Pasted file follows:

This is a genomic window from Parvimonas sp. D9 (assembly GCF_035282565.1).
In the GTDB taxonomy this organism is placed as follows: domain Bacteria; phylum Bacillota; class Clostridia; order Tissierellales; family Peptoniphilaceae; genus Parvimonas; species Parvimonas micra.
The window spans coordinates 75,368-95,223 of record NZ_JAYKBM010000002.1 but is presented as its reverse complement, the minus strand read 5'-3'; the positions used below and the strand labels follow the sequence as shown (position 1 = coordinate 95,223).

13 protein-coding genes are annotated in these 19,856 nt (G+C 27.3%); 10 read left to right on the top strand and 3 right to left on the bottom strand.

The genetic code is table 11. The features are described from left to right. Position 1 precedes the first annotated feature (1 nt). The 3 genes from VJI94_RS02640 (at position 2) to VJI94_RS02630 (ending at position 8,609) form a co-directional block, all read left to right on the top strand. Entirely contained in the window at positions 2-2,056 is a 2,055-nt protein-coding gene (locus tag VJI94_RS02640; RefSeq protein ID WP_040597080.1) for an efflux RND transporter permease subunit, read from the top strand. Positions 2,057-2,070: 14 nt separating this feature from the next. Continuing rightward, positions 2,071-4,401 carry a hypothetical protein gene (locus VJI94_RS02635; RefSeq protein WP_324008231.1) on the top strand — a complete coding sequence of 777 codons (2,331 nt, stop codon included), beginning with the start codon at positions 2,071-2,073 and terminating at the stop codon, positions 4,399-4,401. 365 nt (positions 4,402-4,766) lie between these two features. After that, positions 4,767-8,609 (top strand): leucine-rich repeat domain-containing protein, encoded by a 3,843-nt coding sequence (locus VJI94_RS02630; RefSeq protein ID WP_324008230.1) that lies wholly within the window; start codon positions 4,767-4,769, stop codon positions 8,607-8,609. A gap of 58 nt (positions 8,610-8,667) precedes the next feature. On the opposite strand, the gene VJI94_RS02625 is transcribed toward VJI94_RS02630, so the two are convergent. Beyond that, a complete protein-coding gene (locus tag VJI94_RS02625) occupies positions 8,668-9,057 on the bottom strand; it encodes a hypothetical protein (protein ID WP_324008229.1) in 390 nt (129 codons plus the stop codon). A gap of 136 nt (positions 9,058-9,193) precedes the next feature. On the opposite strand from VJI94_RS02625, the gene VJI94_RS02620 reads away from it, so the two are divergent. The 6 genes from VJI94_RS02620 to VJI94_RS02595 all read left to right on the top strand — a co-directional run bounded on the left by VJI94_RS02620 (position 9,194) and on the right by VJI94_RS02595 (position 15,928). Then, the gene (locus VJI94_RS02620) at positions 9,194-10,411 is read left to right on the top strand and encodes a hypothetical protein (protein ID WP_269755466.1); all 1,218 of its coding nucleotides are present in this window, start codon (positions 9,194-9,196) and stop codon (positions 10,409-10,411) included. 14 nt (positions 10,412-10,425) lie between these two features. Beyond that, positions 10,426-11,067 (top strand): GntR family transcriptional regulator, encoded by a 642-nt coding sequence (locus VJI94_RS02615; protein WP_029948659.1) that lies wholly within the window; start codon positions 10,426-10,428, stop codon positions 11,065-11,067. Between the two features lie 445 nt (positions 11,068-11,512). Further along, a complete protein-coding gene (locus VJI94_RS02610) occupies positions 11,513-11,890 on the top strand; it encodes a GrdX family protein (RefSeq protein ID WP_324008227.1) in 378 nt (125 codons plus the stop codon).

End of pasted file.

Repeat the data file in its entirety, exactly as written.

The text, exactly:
This is a genomic window from Parvimonas sp. D9 (assembly GCF_035282565.1).
In the GTDB taxonomy this organism is placed as follows: domain Bacteria; phylum Bacillota; class Clostridia; order Tissierellales; family Peptoniphilaceae; genus Parvimonas; species Parvimonas micra.
The window spans coordinates 75,368-95,223 of record NZ_JAYKBM010000002.1 but is presented as its reverse complement, the minus strand read 5'-3'; the positions used below and the strand labels follow the sequence as shown (position 1 = coordinate 95,223).

13 protein-coding genes are annotated in these 19,856 nt (G+C 27.3%); 10 read left to right on the top strand and 3 right to left on the bottom strand.

The genetic code is table 11. The features are described from left to right. Position 1 precedes the first annotated feature (1 nt). The 3 genes from VJI94_RS02640 (at position 2) to VJI94_RS02630 (ending at position 8,609) form a co-directional block, all read left to right on the top strand. Entirely contained in the window at positions 2-2,056 is a 2,055-nt protein-coding gene (locus tag VJI94_RS02640; RefSeq protein ID WP_040597080.1) for an efflux RND transporter permease subunit, read from the top strand. Positions 2,057-2,070: 14 nt separating this feature from the next. Continuing rightward, positions 2,071-4,401 carry a hypothetical protein gene (locus VJI94_RS02635; RefSeq protein WP_324008231.1) on the top strand — a complete coding sequence of 777 codons (2,331 nt, stop codon included), beginning with the start codon at positions 2,071-2,073 and terminating at the stop codon, positions 4,399-4,401. 365 nt (positions 4,402-4,766) lie between these two features. After that, positions 4,767-8,609 (top strand): leucine-rich repeat domain-containing protein, encoded by a 3,843-nt coding sequence (locus VJI94_RS02630; RefSeq protein ID WP_324008230.1) that lies wholly within the window; start codon positions 4,767-4,769, stop codon positions 8,607-8,609. A gap of 58 nt (positions 8,610-8,667) precedes the next feature. On the opposite strand, the gene VJI94_RS02625 is transcribed toward VJI94_RS02630, so the two are convergent. Beyond that, a complete protein-coding gene (locus tag VJI94_RS02625) occupies positions 8,668-9,057 on the bottom strand; it encodes a hypothetical protein (protein ID WP_324008229.1) in 390 nt (129 codons plus the stop codon). A gap of 136 nt (positions 9,058-9,193) precedes the next feature. On the opposite strand from VJI94_RS02625, the gene VJI94_RS02620 reads away from it, so the two are divergent. The 6 genes from VJI94_RS02620 to VJI94_RS02595 all read left to right on the top strand — a co-directional run bounded on the left by VJI94_RS02620 (position 9,194) and on the right by VJI94_RS02595 (position 15,928). Then, the gene (locus VJI94_RS02620) at positions 9,194-10,411 is read left to right on the top strand and encodes a hypothetical protein (protein ID WP_269755466.1); all 1,218 of its coding nucleotides are present in this window, start codon (positions 9,194-9,196) and stop codon (positions 10,409-10,411) included. 14 nt (positions 10,412-10,425) lie between these two features. Beyond that, positions 10,426-11,067 (top strand): GntR family transcriptional regulator, encoded by a 642-nt coding sequence (locus VJI94_RS02615; protein WP_029948659.1) that lies wholly within the window; start codon positions 10,426-10,428, stop codon positions 11,065-11,067. Between the two features lie 445 nt (positions 11,068-11,512). Further along, a complete protein-coding gene (locus VJI94_RS02610) occupies positions 11,513-11,890 on the top strand; it encodes a GrdX family protein (RefSeq protein ID WP_324008227.1) in 378 nt (125 codons plus the stop codon).